Knemidocoptic mange in wild golden eagles, California, USA.
During December 2012, eagle 1 was found in Hollister, California, after being struck by a car. The 3.5-kg bird was admitted to the SPCA for Monterey County, Salinas, California; it was prostrate from head trauma and died overnight. Examination revealed feather loss and scabbing on the head, neck, legs, and near the cloaca; microscopic examination of a skin scraping revealed mites.
During July 2013, eagle 2 was live-trapped in the Altamont Pass Wind Resource Area near Livermore, California. This subadult (6) female had skin lesions similar to those of eagle 1. After mites were detected, she received treatment at the Veterinary Medical Teaching Hospital, University of California, Davis, and underwent rehabilitation at the California Raptor Center. Skin scrapings with crusts were collected and stored at -20[degrees]C.
During August 2013, eagle 3 was found grounded in King City, California, and admitted to the SPCA for Monterey County. This 2.7-kg subadult male exhibited severe dehydration, weak and raspy respiration, and poor quality feathers. Mites and lesions similar to those on eagles 1 and 2 were found. Because of a poor prognosis, eagle 3 was euthanized and the carcass was stored at -20[degrees]C.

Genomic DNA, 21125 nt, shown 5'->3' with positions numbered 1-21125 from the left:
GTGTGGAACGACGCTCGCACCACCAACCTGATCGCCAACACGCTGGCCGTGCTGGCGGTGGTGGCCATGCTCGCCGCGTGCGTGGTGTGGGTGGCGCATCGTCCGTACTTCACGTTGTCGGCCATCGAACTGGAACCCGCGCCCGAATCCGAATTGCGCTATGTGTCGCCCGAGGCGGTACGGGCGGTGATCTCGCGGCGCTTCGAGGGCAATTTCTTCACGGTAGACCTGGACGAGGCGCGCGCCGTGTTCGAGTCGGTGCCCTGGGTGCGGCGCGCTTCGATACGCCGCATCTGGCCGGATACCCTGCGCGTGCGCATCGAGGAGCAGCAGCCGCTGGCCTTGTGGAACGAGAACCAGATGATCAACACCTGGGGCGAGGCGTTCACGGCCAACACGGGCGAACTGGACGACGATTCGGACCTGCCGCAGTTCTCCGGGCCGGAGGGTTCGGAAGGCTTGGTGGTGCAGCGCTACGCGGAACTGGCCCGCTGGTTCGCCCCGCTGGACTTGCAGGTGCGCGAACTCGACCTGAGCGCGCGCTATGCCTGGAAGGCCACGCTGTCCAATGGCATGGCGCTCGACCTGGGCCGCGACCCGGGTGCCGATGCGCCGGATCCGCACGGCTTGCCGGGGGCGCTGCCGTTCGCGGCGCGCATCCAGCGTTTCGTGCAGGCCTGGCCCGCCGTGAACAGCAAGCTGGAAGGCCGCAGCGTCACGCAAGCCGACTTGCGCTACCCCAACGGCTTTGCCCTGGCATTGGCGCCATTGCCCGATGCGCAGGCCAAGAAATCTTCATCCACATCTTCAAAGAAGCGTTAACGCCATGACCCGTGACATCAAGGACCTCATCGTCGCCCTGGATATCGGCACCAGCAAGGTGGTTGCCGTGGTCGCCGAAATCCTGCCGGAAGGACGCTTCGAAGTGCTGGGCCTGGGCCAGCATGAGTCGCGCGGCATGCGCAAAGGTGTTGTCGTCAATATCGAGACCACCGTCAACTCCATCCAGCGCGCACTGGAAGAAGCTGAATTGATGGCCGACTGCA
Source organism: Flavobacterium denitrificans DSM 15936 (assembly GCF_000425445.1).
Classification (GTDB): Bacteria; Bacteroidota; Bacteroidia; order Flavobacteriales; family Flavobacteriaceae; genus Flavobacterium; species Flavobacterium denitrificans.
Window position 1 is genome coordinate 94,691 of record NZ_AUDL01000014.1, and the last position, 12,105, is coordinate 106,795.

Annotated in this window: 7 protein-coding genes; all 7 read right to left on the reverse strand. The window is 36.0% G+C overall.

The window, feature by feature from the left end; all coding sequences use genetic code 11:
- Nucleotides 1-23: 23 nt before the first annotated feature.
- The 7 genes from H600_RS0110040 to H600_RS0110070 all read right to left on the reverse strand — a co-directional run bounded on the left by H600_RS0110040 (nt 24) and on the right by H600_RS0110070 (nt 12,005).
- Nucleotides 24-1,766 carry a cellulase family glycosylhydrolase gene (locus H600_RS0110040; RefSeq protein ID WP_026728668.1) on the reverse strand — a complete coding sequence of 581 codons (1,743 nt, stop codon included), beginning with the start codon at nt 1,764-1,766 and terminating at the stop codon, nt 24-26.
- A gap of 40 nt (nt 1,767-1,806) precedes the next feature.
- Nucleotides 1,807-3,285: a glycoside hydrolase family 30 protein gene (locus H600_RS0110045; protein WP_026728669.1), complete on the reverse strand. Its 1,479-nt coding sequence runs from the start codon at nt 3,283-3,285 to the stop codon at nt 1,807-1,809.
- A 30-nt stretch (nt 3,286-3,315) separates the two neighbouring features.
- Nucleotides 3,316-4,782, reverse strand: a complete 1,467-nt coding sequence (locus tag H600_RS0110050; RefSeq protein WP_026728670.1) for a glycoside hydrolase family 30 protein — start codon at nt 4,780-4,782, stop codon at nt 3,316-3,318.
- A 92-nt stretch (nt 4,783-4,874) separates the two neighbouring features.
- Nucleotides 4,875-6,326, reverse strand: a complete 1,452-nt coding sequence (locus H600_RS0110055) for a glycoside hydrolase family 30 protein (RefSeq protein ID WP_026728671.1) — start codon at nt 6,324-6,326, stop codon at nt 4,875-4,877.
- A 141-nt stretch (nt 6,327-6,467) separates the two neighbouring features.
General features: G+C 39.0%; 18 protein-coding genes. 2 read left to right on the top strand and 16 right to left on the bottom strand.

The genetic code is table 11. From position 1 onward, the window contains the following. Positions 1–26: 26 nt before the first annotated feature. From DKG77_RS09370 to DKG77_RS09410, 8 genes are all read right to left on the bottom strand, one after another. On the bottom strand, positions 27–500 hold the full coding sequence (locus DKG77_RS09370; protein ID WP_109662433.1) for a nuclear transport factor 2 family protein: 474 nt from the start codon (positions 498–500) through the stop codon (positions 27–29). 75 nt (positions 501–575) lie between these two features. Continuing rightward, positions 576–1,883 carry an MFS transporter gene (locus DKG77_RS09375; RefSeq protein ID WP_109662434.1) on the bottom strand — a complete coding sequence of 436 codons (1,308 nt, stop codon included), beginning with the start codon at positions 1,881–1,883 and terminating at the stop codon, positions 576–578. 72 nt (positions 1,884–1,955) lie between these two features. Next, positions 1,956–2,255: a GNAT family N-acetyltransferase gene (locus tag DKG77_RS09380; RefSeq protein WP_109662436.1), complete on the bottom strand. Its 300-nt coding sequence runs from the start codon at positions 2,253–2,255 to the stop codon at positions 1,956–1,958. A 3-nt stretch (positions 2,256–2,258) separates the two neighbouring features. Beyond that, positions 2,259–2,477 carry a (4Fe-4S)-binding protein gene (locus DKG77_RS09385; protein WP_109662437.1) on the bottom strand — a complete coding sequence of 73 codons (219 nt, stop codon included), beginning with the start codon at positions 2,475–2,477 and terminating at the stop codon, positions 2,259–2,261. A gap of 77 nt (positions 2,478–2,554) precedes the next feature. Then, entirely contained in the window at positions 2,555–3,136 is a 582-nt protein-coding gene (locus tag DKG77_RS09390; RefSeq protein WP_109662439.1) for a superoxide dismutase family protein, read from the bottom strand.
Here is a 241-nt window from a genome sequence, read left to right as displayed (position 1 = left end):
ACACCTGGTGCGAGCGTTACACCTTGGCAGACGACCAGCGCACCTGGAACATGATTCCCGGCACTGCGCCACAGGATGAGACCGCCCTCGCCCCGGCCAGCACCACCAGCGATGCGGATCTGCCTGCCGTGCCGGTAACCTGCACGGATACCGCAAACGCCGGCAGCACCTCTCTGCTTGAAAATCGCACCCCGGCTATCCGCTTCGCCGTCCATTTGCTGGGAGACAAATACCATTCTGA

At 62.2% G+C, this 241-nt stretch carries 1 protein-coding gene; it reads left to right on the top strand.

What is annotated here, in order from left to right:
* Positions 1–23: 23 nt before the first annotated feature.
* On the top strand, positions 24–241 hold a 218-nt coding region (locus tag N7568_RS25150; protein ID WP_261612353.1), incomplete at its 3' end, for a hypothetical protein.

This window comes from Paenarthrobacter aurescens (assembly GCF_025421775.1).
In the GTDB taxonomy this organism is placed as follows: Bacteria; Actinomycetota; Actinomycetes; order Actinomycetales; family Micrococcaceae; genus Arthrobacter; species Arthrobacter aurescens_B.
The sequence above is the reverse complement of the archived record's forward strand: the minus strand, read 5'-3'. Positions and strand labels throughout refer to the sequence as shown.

On August 15, 2013, a necropsy of eagle 3 was performed at the California Animal Health and Food Safety Laboratory System, Davis, California. The bird was thin and the skin of the head, neck, vent region, and legs (except feet) had rough, firm, thick, dry, scaly, gray-brown crusts (Figure 1, panel A). The skin thickness was up to 1 cm; the left eye and both ears were completely encrusted (Figure 1, panel B). Stereoscopy revealed white-to-transparent miliary bosselations beneath and within severely thickened keratin and a few crawling mites (Figure 1, panel C). The liver had disseminated pinpoint pale foci; lungs were heavy, wet, and dark red. Ancillary tests included aerobic bacterial culture of liver, spleen, and lung tissue and real-time PCR for Salmonella spp. in intestinal contents, for avian influenza virus and avian paramyxovirus-1 on an oropharyngeal swab sample, and for West Nile virus in kidney tissue. The femur was screened for chronic lead exposure, and liver tissue was screened for selenium, lead, manganese, cadmium, copper, iron, zinc, molybdenum, arsenic, mercury, and anticoagulant rodenticides. Bacteria and viruses were not detected, and all toxicants were either not detected or within acceptable range (except 2.1 ppm lead in bone and 0.01 ppm brodifacoum in liver).